As a high-performing athlete, you have a responsibility to keep sport clean.
This involves embracing the values of 100% me and following the principles of strict liability, which means that you are solely responsible for any banned substance you use, attempt to use or is found in your body, regardless of how it got there or whether there was an intention to cheat or not.
To achieve this, you need to follow the anti-doping basics by:
- checking all medications on Global DRO prior to use
- understanding what happens in a test and the testing process
- knowing the risks of taking supplements
- checking which anti-doping rules apply to your sport and the competitions you attend
- knowing who to trust for advice and support in anti-doping, such as your National Governing Body or UK Anti-Doping
The Role of Key Agencies in Your Sporting Career
As a top athlete, you are at the heart of the work undertaken by a number of organisations to ensure clean competition at every level. These include UK Anti-Doping, the World Anti-Doping Agency (WADA), your International Federation, the International Olympic Committee (IOC) and the International Paralympic Committee (IPC).
The section below gives a brief description of the role of each organisation:
UK Anti-Doping works to protect the right of athletes to participate in clean sport. It is responsible for overseeing the management and implementation of the UK’s National Anti-Doping Policy and ensures that sports bodies in the UK comply with the World Anti-Doping Code. You can find out more in the section What we do.
World Anti-Doping Agency
The World Anti-Doping Code - 2015 Code
The World Anti-Doping Code is the core document that provides a framework for harmonising anti-doping policies, rules and regulations for sport organisations and NADOs. Published by WADA, a revised Code came into effect on 1 January 2015. The Code is underpinned by five International Standards to ensure a uniform approach to anti-doping around the world.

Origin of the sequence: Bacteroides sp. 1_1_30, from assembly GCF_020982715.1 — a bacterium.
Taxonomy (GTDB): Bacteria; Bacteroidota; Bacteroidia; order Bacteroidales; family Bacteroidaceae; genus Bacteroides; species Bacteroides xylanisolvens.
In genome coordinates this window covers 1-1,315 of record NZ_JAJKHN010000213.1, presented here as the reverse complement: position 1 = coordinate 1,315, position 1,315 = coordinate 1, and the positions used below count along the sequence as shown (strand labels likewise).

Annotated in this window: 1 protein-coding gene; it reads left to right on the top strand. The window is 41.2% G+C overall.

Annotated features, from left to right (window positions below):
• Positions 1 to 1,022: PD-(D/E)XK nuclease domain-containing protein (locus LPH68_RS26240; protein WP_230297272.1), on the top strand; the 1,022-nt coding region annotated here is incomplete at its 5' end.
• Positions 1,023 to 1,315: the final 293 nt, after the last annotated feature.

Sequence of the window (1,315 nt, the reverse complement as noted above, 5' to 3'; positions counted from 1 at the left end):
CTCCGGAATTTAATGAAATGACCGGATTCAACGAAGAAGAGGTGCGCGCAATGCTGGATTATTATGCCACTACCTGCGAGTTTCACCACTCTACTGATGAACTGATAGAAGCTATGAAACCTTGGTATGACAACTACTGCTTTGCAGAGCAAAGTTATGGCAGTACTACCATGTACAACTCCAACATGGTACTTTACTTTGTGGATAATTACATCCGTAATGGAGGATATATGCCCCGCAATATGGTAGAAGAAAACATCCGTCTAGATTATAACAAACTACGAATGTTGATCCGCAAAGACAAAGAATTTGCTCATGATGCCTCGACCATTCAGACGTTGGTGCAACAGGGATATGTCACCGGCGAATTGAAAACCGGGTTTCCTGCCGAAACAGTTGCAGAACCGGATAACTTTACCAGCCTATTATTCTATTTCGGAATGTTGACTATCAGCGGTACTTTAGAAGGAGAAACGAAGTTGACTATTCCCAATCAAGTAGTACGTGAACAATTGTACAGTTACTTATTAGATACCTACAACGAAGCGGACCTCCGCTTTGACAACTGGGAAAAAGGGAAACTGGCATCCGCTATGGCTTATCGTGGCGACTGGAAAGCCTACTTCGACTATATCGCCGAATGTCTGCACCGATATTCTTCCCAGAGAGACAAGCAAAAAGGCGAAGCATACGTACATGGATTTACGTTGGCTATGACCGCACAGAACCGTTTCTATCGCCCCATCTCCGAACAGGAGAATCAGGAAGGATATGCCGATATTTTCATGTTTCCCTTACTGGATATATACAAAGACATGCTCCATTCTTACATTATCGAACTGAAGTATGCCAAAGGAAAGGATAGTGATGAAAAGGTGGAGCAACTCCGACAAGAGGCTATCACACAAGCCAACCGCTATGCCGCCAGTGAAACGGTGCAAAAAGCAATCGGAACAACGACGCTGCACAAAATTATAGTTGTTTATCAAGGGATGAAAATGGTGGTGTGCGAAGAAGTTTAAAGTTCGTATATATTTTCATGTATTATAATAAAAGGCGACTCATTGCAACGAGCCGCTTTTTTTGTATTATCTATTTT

- The Prohibited List
- The International Standard for Testing
- The International Standard for Laboratories
- The International Standard for Therapeutic Use Exemptions (TUEs)
- The International Standard for the Protection of Privacy and Personal Information
International Federations (IFs)
IFs are required by the World Anti-Doping Code to undertake anti-doping activities. These include conducting testing both in and out-of-competition, providing education programmes and sanctioning those who commit anti-doping rule violations.
The International Olympic Committee and the International Paralympic Committee
The IOC and IPC are responsible under the Code for all the anti-doping functions during the Olympic and Paralympic Games, respectively. This includes managing the testing programme and sanctioning those who commit anti-doping rule violations at the Games.
National Olympic Committees (NOCs) and National Paralympic Committees (NPCs)
NOCs and NPCs are also required to implement the Code. In the UK, this is the British Olympic Association and the British Paralympic Association.
You can find out more in the section New to Anti-Doping.